In this day of hyperconnectivity, tell-all social network posts, Twitter and a general dismissal of privacy from all parties, you would think it'd be easy to get information on customers.https://o1.qnsr.com/log/p.gif?;n=203;c=204663295;s=11915;x=7936;f=201904081034270;u=j;z=TIMESTAMP;a=20410779;e=i
But, alas, it's not so easy. Oh, sure, you might be able to track down the information, but putting it to use in a meaningful way-say in a CRM (customer relationship management) system? That's a different matter.
CBR took a look at what's wrong with CRM. The questions are: If all this information is available and in CRM systems, why don't organizations have a single view of their customers? Why, for instance, are customers still unable to get an answer to problems without being transferred to different departments? Why do customers have to rehash the same issue, over and over? Why is there still no single view of customers?
The article cites a blog post by Gartner analyst Michael Maoz, who noted that companies spent over $75 billion on CRM-related applications over the past decade. The return on their investment? A minimum improvement in the range of 3-5 percent for most industries. And that's just one data point mentioned in this article.
I think we can all agree that it's a worthy, timely and all-too-often personal topic.
By my count, the article identifies four reasons for CRM's depressing track record, three of which go back to integration issues:
- Historically, CRM has focused on making a team more productive, rather than on improving the customer experience.
- More mergers and acquisitions over the past few years means there's more data and systems to integrate.
- Companies forgot to focus on the quality of data-and this leads to bad data about customers.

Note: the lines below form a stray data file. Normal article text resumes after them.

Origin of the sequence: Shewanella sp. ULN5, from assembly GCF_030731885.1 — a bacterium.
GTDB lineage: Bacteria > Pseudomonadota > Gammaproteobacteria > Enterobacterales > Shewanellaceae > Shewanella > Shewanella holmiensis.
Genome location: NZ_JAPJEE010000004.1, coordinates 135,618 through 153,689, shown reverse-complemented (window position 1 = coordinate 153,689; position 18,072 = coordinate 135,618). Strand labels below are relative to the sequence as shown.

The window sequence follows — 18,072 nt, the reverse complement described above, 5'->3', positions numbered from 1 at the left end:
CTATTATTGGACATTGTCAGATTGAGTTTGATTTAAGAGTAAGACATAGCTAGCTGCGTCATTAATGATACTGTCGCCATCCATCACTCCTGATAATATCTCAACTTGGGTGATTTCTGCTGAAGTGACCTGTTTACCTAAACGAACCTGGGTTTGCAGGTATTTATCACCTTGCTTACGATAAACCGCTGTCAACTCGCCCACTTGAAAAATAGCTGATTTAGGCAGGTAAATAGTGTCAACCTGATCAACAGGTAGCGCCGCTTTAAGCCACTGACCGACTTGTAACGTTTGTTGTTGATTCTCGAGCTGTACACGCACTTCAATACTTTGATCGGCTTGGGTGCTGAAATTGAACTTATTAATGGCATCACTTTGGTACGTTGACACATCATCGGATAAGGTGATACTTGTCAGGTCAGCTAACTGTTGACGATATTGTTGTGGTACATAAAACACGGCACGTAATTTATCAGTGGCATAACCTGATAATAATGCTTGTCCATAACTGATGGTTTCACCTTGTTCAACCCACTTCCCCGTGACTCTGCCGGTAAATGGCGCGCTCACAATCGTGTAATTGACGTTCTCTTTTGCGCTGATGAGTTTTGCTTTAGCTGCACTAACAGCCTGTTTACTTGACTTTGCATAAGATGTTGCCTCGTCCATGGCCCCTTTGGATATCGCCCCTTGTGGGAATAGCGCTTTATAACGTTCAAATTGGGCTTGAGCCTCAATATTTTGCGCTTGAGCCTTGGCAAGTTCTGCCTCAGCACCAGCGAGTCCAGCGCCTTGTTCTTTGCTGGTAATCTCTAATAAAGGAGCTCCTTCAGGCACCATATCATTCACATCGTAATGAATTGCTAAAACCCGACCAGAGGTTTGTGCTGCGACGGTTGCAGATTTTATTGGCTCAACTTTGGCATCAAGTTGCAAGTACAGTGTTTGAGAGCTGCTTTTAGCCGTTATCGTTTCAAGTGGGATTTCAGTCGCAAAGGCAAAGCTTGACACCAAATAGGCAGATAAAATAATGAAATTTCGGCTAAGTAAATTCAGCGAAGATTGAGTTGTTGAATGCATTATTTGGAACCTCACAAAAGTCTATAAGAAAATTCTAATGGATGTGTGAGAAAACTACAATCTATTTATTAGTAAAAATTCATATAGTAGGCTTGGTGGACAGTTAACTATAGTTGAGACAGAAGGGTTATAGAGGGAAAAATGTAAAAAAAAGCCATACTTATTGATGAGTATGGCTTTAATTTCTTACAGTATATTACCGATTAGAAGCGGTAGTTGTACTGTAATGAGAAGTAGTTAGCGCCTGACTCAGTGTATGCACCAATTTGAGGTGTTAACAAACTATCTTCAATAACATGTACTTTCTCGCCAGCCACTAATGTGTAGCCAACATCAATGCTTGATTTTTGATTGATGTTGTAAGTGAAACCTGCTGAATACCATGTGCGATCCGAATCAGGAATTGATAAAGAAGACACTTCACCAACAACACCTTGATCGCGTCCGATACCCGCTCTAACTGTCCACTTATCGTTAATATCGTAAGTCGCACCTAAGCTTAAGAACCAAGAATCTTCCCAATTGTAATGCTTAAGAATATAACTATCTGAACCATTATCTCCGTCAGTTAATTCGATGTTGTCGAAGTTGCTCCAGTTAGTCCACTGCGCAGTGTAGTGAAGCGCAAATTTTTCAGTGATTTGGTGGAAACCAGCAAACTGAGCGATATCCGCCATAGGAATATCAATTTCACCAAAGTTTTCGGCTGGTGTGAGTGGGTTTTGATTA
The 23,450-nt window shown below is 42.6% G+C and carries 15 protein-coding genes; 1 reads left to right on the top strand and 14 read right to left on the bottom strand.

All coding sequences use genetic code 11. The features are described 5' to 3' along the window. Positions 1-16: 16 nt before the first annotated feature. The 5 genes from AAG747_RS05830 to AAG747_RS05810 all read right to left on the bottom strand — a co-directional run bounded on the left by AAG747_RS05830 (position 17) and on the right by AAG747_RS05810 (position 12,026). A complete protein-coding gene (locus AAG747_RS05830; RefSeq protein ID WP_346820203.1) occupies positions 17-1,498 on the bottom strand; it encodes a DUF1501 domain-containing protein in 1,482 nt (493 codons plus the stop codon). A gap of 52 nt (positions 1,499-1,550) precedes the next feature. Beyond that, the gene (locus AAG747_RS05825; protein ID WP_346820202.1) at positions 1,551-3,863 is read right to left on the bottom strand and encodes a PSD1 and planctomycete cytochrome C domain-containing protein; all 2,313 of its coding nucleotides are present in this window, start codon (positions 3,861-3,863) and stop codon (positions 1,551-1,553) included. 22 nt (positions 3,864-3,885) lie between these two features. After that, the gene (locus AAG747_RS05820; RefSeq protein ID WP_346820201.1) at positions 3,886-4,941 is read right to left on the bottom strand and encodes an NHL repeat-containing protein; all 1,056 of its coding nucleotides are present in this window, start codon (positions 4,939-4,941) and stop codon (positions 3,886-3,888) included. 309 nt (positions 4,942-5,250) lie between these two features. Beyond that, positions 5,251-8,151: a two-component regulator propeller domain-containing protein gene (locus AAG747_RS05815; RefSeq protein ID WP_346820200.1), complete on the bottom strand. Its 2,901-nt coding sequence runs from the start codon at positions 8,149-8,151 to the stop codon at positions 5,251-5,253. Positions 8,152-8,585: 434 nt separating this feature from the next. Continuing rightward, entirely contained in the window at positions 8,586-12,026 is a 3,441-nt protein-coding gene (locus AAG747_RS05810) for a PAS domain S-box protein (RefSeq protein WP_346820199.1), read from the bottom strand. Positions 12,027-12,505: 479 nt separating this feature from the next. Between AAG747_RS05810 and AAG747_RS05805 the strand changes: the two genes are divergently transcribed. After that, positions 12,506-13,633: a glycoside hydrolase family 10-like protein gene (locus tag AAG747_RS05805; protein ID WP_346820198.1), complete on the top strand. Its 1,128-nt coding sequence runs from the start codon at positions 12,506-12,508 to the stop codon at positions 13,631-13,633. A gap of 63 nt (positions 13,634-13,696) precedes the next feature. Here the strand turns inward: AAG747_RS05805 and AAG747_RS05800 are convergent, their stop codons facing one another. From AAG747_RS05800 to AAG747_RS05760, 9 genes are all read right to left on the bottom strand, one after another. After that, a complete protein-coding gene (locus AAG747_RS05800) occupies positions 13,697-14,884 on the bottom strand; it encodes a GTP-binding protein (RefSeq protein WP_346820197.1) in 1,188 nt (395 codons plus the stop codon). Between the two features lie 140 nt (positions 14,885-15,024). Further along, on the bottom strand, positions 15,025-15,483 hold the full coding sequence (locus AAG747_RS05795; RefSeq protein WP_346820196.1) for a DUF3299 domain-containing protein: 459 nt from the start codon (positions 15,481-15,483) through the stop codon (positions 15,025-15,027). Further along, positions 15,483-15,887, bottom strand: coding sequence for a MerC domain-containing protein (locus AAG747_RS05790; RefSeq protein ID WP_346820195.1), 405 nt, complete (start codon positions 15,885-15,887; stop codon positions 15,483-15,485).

- While there is more information on customers, often via social networks, it's in a variety of sources, making it hard to integrate, reconcile and mine this information.
Not surprisingly, the article goes on to discuss master data management as a solution to a unified view of customer data.
But I think we need to take a closer look at this issue of integrating social networking information, because I'm starting to suspect that the way it's being approached today will lead to silo problems tomorrow.
IT Business Edge's Ann All wrote how companies are approaching social networking in isolation within the organization and why that's bad. But this silo isn't just a political or cultural problem-companies are capturing this information in technology silos.
eWEEK Lab's Cameron Sturdevant pointed this out when he looked at how organizations are approaching social collaboration with partners:
What's the best way to use social collaboration tools with partners? Is there a better way to integrate social media and back-end systems? The answer today is that a tangle of integration tools and a dearth of standards mean that IT managers must pay careful attention to a wide range of integration tools to curtail client creep.
Now consider how much worse the problem will be with customer information. And there should be no doubt that's the next frontier for social networking information. A recent survey by SugarCRM found that there's definitely interest in adding social networking information to CRM. While only 26 percent said they'd already linked social network data to their CRM software, an impressive 72 percent say they plan to do so this year.
But an Information Week article on the survey added this thought-provoking remark:
The result seems to point toward greater social network data integration with CRM. But to win this business, CRM vendors have to compete with other applications, many controlled by other departments, which are promising to offer social business integration.
And then, Informatica Chief Marketing Officer Chris Boorman, in a positive post about the value of embracing social data in the enterprise, threw in this telling comment:
Social networks are built on a different technology stack and the data you find there is all about these individual interactions, which collectively become influential on brand. It is not transactional, it is not built on the old-fashioned relational database (did I really say that!) and the volume of data is daunting. However, what has become increasingly clear is that organizations are now looking at how to pull this social data into their enterprises in order to understand more about who their customers really are and what they do.
Am I the only one who reads this and thinks we're headed in the wrong direction with integrating this information?
As I've mentioned before, this isn't surprising, given how new this problem is. Vendors are dealing with the integration question on an individual basis, but frankly, it's not their job to avoid silos-it's yours. IT has an opportunity to plan ahead on using social networking information and one key element of that plan should be ensuring you're not building tomorrow's data silo.